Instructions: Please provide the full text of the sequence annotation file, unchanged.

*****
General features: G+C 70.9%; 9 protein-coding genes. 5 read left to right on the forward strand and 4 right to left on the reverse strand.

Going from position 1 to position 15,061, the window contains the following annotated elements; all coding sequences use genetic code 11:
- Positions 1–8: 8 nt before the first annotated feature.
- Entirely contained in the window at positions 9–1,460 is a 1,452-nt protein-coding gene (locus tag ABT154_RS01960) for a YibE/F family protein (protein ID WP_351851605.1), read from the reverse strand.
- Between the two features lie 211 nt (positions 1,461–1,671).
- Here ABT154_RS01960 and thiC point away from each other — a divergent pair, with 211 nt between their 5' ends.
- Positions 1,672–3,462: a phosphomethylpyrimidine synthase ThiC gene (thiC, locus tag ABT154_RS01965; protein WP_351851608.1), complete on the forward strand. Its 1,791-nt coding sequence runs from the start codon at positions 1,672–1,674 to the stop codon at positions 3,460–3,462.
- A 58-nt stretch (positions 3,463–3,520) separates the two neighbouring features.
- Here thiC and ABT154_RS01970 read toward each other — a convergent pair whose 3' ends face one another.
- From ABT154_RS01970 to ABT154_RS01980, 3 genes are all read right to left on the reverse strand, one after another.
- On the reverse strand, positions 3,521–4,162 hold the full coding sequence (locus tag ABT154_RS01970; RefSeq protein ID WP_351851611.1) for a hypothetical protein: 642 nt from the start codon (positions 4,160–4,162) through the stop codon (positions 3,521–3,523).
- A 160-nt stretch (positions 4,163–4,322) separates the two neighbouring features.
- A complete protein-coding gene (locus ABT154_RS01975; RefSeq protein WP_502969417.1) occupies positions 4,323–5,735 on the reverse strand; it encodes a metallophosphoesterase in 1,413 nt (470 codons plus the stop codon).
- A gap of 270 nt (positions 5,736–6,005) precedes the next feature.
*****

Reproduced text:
General features: G+C 70.9%; 9 protein-coding genes. 5 read left to right on the forward strand and 4 right to left on the reverse strand.

Going from position 1 to position 15,061, the window contains the following annotated elements; all coding sequences use genetic code 11:
- Positions 1–8: 8 nt before the first annotated feature.
- Entirely contained in the window at positions 9–1,460 is a 1,452-nt protein-coding gene (locus tag ABT154_RS01960) for a YibE/F family protein (protein ID WP_351851605.1), read from the reverse strand.
- Between the two features lie 211 nt (positions 1,461–1,671).
- Here ABT154_RS01960 and thiC point away from each other — a divergent pair, with 211 nt between their 5' ends.
- Positions 1,672–3,462: a phosphomethylpyrimidine synthase ThiC gene (thiC, locus tag ABT154_RS01965; protein WP_351851608.1), complete on the forward strand. Its 1,791-nt coding sequence runs from the start codon at positions 1,672–1,674 to the stop codon at positions 3,460–3,462.
- A 58-nt stretch (positions 3,463–3,520) separates the two neighbouring features.
- Here thiC and ABT154_RS01970 read toward each other — a convergent pair whose 3' ends face one another.
- From ABT154_RS01970 to ABT154_RS01980, 3 genes are all read right to left on the reverse strand, one after another.
- On the reverse strand, positions 3,521–4,162 hold the full coding sequence (locus tag ABT154_RS01970; RefSeq protein ID WP_351851611.1) for a hypothetical protein: 642 nt from the start codon (positions 4,160–4,162) through the stop codon (positions 3,521–3,523).
- A 160-nt stretch (positions 4,163–4,322) separates the two neighbouring features.
- A complete protein-coding gene (locus ABT154_RS01975; RefSeq protein WP_502969417.1) occupies positions 4,323–5,735 on the reverse strand; it encodes a metallophosphoesterase in 1,413 nt (470 codons plus the stop codon).
- A gap of 270 nt (positions 5,736–6,005) precedes the next feature.